The most common bone cement material used clinically today for orthopedic surgery is poly(methyl methacrylate) (PMMA). Conventional PMMA bone cement has several mechanical, thermal, and biological disadvantages. To overcome these problems, researchers have investigated combinations of PMMA bone cement and several bioactive particles (micrometers to nanometers in size), such as magnesium oxide, hydroxyapatite, chitosan, barium sulfate, and silica. A study comparing the effect of these individual additives on the mechanical, thermal, and cell functional properties of PMMA would be important to enable selection of suitable additives and design improved PMMA cement for orthopedic applications. Therefore, the goal of this study was to determine the effect of inclusion of magnesium oxide, hydroxyapatite, chitosan, barium sulfate, and silica additives in PMMA on the mechanical, thermal, and cell functional performance of PMMA. American Society for Testing and Materials standard three-point bend flexural and fracture tests were conducted to determine the flexural strength, flexural modulus, and fracture toughness of the different PMMA samples. A custom-made temperature measurement system was used to determine maximum curing temperature and the time needed for each PMMA sample to reach its maximum curing temperature. Osteoblast adhesion and proliferation experiments were performed to determine cell viability using the different PMMA cements. We found that flexural strength and fracture toughness were significantly greater for PMMA specimens that incorporated silica than for the other specimens. All additives prolonged the time taken to reach maximum curing temperature and significantly improved cell adhesion of the PMMA samples. The results of this study could be useful for improving the union of implant-PMMA or bone-PMMA interfaces by incorporating nanoparticles into PMMA cement for orthopedic and orthodontic applications.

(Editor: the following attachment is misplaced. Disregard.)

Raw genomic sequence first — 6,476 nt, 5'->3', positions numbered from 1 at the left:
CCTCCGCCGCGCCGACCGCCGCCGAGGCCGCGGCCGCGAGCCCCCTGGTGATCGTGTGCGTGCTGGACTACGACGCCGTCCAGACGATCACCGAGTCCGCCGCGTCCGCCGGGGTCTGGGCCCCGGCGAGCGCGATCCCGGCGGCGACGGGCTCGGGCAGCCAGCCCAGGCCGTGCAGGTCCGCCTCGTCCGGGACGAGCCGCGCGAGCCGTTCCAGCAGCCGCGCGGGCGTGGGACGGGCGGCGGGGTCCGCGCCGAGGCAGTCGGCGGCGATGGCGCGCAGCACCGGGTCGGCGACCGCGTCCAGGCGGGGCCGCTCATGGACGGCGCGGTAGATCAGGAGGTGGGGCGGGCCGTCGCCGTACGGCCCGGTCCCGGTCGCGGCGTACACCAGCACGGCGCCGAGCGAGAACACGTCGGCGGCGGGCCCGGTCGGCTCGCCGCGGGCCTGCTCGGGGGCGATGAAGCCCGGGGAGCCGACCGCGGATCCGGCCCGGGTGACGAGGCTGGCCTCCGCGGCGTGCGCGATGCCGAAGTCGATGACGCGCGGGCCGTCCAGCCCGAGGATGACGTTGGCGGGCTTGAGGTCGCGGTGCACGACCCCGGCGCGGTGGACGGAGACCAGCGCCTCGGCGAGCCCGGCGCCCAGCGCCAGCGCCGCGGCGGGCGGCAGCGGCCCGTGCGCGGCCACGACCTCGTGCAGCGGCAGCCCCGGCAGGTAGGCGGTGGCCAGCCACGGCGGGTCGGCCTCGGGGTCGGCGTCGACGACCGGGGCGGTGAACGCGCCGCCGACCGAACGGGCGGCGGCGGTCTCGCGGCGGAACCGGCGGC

Show MeSH